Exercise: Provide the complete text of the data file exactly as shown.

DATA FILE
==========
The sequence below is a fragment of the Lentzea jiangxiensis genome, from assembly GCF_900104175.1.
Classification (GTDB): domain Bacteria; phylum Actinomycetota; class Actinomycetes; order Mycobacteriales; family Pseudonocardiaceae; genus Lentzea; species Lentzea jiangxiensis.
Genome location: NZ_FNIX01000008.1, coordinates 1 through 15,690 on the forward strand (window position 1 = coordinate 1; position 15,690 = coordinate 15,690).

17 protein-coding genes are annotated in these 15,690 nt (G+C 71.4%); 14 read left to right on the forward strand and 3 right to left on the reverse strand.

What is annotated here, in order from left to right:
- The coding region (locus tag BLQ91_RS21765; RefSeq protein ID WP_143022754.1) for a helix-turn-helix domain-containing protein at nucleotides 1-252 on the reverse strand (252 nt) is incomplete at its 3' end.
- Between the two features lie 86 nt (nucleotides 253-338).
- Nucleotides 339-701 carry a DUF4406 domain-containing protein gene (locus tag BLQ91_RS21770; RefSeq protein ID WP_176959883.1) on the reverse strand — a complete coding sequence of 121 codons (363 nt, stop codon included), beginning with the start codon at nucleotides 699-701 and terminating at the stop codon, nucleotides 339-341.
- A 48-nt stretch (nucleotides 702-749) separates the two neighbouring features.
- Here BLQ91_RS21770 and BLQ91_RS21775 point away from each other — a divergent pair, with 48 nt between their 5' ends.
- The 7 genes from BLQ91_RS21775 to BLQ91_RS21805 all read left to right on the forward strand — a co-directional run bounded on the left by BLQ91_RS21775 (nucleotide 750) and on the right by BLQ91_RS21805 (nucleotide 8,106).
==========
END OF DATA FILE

The sequence below is a fragment of the Lentzea jiangxiensis genome, from assembly GCF_900104175.1.
Classification (GTDB): domain Bacteria; phylum Actinomycetota; class Actinomycetes; order Mycobacteriales; family Pseudonocardiaceae; genus Lentzea; species Lentzea jiangxiensis.
Genome location: NZ_FNIX01000008.1, coordinates 1 through 15,690 on the forward strand (window position 1 = coordinate 1; position 15,690 = coordinate 15,690).

17 protein-coding genes are annotated in these 15,690 nt (G+C 71.4%); 14 read left to right on the forward strand and 3 right to left on the reverse strand.

What is annotated here, in order from left to right:
- The coding region (locus tag BLQ91_RS21765; RefSeq protein ID WP_143022754.1) for a helix-turn-helix domain-containing protein at nucleotides 1-252 on the reverse strand (252 nt) is incomplete at its 3' end.
- Between the two features lie 86 nt (nucleotides 253-338).
- Nucleotides 339-701 carry a DUF4406 domain-containing protein gene (locus tag BLQ91_RS21770; RefSeq protein ID WP_176959883.1) on the reverse strand — a complete coding sequence of 121 codons (363 nt, stop codon included), beginning with the start codon at nucleotides 699-701 and terminating at the stop codon, nucleotides 339-341.
- A 48-nt stretch (nucleotides 702-749) separates the two neighbouring features.
- Here BLQ91_RS21770 and BLQ91_RS21775 point away from each other — a divergent pair, with 48 nt between their 5' ends.
- The 7 genes from BLQ91_RS21775 to BLQ91_RS21805 all read left to right on the forward strand — a co-directional run bounded on the left by BLQ91_RS21775 (nucleotide 750) and on the right by BLQ91_RS21805 (nucleotide 8,106).